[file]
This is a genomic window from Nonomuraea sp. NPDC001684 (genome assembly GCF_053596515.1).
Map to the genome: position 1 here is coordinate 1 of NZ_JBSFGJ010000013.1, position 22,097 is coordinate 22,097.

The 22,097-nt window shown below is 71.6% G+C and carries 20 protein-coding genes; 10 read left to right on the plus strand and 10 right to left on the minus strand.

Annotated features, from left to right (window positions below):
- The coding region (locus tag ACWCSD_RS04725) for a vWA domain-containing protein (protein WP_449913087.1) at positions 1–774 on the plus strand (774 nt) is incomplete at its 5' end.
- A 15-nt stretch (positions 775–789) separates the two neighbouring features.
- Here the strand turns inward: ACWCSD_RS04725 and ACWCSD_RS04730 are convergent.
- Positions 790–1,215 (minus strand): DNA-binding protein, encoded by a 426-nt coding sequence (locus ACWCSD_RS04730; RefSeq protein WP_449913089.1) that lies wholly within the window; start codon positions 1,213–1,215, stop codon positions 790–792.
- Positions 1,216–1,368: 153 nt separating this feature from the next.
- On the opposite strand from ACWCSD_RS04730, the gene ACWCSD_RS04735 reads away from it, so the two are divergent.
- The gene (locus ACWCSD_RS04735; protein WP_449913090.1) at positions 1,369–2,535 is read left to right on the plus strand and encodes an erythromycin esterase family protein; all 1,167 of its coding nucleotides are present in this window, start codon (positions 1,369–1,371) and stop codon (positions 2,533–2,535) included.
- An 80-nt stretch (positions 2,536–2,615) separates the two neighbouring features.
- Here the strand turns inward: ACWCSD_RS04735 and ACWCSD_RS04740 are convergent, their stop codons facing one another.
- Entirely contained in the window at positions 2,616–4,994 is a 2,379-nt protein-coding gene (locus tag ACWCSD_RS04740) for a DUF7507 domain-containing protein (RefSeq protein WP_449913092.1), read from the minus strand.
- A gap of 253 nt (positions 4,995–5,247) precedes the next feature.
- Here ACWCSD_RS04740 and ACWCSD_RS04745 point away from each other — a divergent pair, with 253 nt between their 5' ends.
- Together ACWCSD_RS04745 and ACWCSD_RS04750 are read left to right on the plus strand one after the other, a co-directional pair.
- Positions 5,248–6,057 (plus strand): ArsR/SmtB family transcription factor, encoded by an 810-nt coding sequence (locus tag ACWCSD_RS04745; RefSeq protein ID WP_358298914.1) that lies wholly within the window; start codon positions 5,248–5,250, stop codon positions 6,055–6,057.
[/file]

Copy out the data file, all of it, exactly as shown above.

This is a genomic window from Nonomuraea sp. NPDC001684 (genome assembly GCF_053596515.1).
Map to the genome: position 1 here is coordinate 1 of NZ_JBSFGJ010000013.1, position 22,097 is coordinate 22,097.

The 22,097-nt window shown below is 71.6% G+C and carries 20 protein-coding genes; 10 read left to right on the plus strand and 10 right to left on the minus strand.

Annotated features, from left to right (window positions below):
- The coding region (locus tag ACWCSD_RS04725) for a vWA domain-containing protein (protein WP_449913087.1) at positions 1–774 on the plus strand (774 nt) is incomplete at its 5' end.
- A 15-nt stretch (positions 775–789) separates the two neighbouring features.
- Here the strand turns inward: ACWCSD_RS04725 and ACWCSD_RS04730 are convergent.
- Positions 790–1,215 (minus strand): DNA-binding protein, encoded by a 426-nt coding sequence (locus ACWCSD_RS04730; RefSeq protein WP_449913089.1) that lies wholly within the window; start codon positions 1,213–1,215, stop codon positions 790–792.
- Positions 1,216–1,368: 153 nt separating this feature from the next.
- On the opposite strand from ACWCSD_RS04730, the gene ACWCSD_RS04735 reads away from it, so the two are divergent.
- The gene (locus ACWCSD_RS04735; protein WP_449913090.1) at positions 1,369–2,535 is read left to right on the plus strand and encodes an erythromycin esterase family protein; all 1,167 of its coding nucleotides are present in this window, start codon (positions 1,369–1,371) and stop codon (positions 2,533–2,535) included.
- An 80-nt stretch (positions 2,536–2,615) separates the two neighbouring features.
- Here the strand turns inward: ACWCSD_RS04735 and ACWCSD_RS04740 are convergent, their stop codons facing one another.
- Entirely contained in the window at positions 2,616–4,994 is a 2,379-nt protein-coding gene (locus tag ACWCSD_RS04740) for a DUF7507 domain-containing protein (RefSeq protein WP_449913092.1), read from the minus strand.
- A gap of 253 nt (positions 4,995–5,247) precedes the next feature.
- Here ACWCSD_RS04740 and ACWCSD_RS04745 point away from each other — a divergent pair, with 253 nt between their 5' ends.
- Together ACWCSD_RS04745 and ACWCSD_RS04750 are read left to right on the plus strand one after the other, a co-directional pair.
- Positions 5,248–6,057 (plus strand): ArsR/SmtB family transcription factor, encoded by an 810-nt coding sequence (locus tag ACWCSD_RS04745; RefSeq protein ID WP_358298914.1) that lies wholly within the window; start codon positions 5,248–5,250, stop codon positions 6,055–6,057.